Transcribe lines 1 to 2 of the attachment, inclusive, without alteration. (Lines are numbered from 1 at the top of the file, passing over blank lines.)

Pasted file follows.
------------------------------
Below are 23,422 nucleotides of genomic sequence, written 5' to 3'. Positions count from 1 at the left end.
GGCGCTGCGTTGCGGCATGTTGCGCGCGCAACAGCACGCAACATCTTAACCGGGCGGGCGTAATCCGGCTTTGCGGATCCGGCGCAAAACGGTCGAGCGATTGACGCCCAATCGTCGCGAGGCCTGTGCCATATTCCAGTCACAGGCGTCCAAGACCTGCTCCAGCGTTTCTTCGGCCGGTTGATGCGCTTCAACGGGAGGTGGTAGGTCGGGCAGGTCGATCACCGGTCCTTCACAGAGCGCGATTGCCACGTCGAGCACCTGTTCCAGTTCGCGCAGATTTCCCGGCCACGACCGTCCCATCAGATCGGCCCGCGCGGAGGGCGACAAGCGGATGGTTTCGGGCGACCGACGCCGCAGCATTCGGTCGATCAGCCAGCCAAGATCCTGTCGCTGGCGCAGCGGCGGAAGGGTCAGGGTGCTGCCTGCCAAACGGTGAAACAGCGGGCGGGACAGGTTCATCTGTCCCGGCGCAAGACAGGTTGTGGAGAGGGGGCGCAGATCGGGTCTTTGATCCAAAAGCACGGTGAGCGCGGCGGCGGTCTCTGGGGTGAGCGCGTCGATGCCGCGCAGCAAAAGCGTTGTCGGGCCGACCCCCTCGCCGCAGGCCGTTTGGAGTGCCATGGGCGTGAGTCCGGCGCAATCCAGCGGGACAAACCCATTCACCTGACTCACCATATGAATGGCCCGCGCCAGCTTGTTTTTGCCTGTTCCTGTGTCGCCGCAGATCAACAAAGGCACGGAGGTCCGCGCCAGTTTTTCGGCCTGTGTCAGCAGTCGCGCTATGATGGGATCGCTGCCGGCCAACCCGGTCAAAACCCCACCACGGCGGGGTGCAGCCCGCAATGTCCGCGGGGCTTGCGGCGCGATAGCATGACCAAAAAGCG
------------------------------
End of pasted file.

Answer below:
Below are 23,422 nucleotides of genomic sequence, written 5' to 3'. Positions count from 1 at the left end.
GGCGCTGCGTTGCGGCATGTTGCGCGCGCAACAGCACGCAACATCTTAACCGGGCGGGCGTAATCCGGCTTTGCGGATCCGGCGCAAAACGGTCGAGCGATTGACGCCCAATCGTCGCGAGGCCTGTGCCATATTCCAGTCACAGGCGTCCAAGACCTGCTCCAGCGTTTCTTCGGCCGGTTGATGCGCTTCAACGGGAGGTGGTAGGTCGGGCAGGTCGATCACCGGTCCTTCACAGAGCGCGATTGCCACGTCGAGCACCTGTTCCAGTTCGCGCAGATTTCCCGGCCACGACCGTCCCATCAGATCGGCCCGCGCGGAGGGCGACAAGCGGATGGTTTCGGGCGACCGACGCCGCAGCATTCGGTCGATCAGCCAGCCAAGATCCTGTCGCTGGCGCAGCGGCGGAAGGGTCAGGGTGCTGCCTGCCAAACGGTGAAACAGCGGGCGGGACAGGTTCATCTGTCCCGGCGCAAGACAGGTTGTGGAGAGGGGGCGCAGATCGGGTCTTTGATCCAAAAGCACGGTGAGCGCGGCGGCGGTCTCTGGGGTGAGCGCGTCGATGCCGCGCAGCAAAAGCGTTGTCGGGCCGACCCCCTCGCCGCAGGCCGTTTGGAGTGCCATGGGCGTGAGTCCGGCGCAATCCAGCGGGACAAACCCATTCACCTGACTCACCATATGAATGGCCCGCGCCAGCTTGTTTTTGCCTGTTCCTGTGTCGCCGCAGATCAACAAAGGCACGGAGGTCCGCGCCAGTTTTTCGGCCTGTGTCAGCAGTCGCGCTATGATGGGATCGCTGCCGGCCAACCCGGTCAAAACCCCACCACGGCGGGGTGCAGCCCGCAATGTCCGCGGGGCTTGCGGCGCGATAGCATGACCAAAAAGCG